Adaptation finance supports activities to build resilience to the impacts of climate change. The need for adaptation finance is particularly high in Sub-Saharan Africa and other Least Developed Countries (LDCs), and a number of countries are committed to financially supporting these actions under the UNFCCC.
According to Climate Funds Update, finance approved through climate funds for adaptation activities increased by 57 per cent from 2013 to 2014 from US$1.28 billion to US$2 billion. Between 2003 and late 2014, cumulative pledges to adaptation funds are over US$3 billion and these funds have approved over US$2 billion towards various activities. The multilateral adaptation funds that approved the largest volume of funding to date have been the Pilot Program for Climate Resilience (PPCR), of the World Bank’s Climate Investment Funds and the Least Developed Countries Fund (LDCF) administered by the Global Environmental Facility. Money has been spent on disaster prevention and preparedness, agriculture, coastal zones and water and sanitation and infrastructure.
In addition to finance from dedicated Funds, there is growing evidence of the substantial domestic efforts to combat climate change. Where little international climate finance is available, domestic adaptation spending plays a crucial role. National budget spending on climate change in Ethiopia is as much as US$400 million a year, for example, and in Nepal, domestic spending for adaptation accounted for 76 per cent of the total governmental budget allocated to climate initiatives over the five years reviewed in a Climate Public Expenditure and Institutional Review (8/2007-12/2011).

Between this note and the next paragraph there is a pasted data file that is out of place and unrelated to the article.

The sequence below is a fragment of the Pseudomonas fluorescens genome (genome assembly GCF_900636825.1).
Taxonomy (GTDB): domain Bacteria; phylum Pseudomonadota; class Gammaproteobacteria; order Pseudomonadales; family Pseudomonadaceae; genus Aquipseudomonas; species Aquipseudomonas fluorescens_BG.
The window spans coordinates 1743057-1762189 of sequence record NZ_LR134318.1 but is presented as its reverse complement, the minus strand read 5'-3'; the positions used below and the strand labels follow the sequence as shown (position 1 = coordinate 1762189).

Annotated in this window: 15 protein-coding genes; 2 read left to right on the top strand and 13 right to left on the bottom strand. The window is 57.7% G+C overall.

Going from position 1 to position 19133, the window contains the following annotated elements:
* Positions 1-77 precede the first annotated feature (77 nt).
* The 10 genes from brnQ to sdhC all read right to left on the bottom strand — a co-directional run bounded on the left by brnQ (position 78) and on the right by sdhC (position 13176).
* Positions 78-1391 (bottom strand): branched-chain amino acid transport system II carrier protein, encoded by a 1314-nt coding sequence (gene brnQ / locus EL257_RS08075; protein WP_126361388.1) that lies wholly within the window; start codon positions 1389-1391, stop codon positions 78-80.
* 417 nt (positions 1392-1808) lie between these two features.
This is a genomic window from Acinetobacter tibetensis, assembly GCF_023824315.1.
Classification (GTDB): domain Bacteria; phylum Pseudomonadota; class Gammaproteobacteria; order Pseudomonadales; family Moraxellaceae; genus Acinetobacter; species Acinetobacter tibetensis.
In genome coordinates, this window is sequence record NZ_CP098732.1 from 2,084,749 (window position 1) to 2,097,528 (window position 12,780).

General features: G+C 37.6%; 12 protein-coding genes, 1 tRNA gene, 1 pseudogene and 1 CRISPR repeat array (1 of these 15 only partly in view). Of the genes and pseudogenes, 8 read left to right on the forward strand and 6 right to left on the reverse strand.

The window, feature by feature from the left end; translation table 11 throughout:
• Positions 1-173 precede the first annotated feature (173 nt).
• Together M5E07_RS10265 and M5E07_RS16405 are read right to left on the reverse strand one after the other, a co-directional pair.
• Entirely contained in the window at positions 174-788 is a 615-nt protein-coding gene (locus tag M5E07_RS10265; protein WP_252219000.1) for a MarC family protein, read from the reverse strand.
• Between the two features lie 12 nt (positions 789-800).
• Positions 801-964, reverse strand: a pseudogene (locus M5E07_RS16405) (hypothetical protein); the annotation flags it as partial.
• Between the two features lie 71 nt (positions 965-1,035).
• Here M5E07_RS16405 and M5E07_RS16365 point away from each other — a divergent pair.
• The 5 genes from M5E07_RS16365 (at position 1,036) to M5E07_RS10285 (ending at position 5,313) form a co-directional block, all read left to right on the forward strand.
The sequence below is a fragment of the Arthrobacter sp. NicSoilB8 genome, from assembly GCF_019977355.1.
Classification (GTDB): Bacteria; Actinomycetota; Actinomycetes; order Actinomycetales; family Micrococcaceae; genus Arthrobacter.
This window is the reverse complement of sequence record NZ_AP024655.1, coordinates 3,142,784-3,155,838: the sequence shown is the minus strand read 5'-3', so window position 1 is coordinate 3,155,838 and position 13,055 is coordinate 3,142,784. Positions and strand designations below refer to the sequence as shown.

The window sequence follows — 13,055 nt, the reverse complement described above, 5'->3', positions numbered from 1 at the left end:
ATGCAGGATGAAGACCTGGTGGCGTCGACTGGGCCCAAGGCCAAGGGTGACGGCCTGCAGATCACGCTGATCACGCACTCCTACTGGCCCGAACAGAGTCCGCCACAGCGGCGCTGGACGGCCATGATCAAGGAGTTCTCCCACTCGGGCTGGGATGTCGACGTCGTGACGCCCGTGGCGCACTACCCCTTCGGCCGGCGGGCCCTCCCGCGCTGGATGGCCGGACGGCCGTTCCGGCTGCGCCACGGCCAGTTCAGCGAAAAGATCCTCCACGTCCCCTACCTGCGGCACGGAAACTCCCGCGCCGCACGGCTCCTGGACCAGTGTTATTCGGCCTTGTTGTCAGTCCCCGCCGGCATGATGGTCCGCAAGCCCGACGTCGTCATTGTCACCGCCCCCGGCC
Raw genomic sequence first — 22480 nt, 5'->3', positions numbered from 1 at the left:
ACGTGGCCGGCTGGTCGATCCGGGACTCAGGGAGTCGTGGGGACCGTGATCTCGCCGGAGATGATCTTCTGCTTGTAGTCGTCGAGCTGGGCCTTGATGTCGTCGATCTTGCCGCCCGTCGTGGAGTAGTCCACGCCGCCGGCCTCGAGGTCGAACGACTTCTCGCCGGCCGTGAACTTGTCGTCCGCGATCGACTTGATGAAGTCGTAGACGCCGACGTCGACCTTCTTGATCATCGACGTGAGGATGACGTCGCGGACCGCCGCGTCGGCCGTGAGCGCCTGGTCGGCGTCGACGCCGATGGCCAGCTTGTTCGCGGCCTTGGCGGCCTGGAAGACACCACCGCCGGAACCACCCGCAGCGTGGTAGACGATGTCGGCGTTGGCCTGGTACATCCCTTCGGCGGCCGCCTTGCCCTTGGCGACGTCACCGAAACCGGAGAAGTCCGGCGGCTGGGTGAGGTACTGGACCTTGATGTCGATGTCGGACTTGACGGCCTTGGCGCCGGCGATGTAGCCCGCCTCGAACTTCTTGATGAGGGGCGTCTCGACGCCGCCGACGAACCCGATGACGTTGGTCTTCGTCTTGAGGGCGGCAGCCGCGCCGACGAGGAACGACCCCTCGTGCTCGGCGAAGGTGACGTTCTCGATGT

Understanding where the money goes from climate funds once it reaches the implementing institutions is challenging. While transparency is increasing, greater level, detail and timeliness of information is needed. The Adaptation Finance Accountability Initiative identifies key institutional actors and challenges to funds at sub-national level to identify examples of good practice in delivering adaptation projects.
Image credits: P. Casier for CGIAR | Flickr
- Adaptation finance: how can Durban deliver on past promises?
- D. Ciplet; J. Timmons Roberts; M. Khan / International Institute for Environment and Development 2011
- This briefing paper by the International Institute for Environment and Development (IIED) is aimed at delegates of the 2011United Nations climate negotiations in Durban, South Africa. It makes clear the responsibilities imparted by pr...
- Direct access to the adaptation fund: realising the potential of national implementing entities
- J. Brown; N. Bird; L. Schalatek / Overseas Development Institute [ES] 2010
- This policy brief outlines the challenges identified in rolling out the direct access mechanism for the Adaptation Fund (AF). Direct access refers to a new approach to fund distribution that bypasses the multilateral institutions that...
- Accreditation of two new NIEs, approval of the second direct access projects
- A.O. Kaloga; S. Harmeling / Germanwatch 2012
- This report presents the outcomes of the 16th meeting of the Adaptation Fund Board (AFB) held in 2011. The report highlights the accreditation of two new National Implementation Entities (NIEs) as a key decision adopted by the AFB. Th...
- Principles for delivering adaptation finance
- T. Mitchell; S. Anderson; S. Huq / Institute of Development Studies, Sussex [ES] 2008
- This briefing aims to stimulate debate on the relevant principles and mechanisms for effective adaptation delivery. It highlights the context of the debate noting that funding must increase significantly to match the needs of developi...
- The Plumbing of Adaptation Finance: Accountability, Transparency, and Accessibility at the Local Level
- World Resources Institute, Washington DC 2013
- World Resources Institute working paper examining phase one of the Adaptation Finance Accountability Initiative. Between 2008 and 2012, the amount of international climate finance approved for developing countries increased con...
- Fair share: climate finance to vulnerable countries
- N. Bird / Overseas Development Institute [ES] 2014
- Overseas Development Institute paper examining climate finance to developing countries, with a focus on Ethiopia, Tanzania, and Uganda. International climate change adaptation funding is, at its heart, a question of climate jus...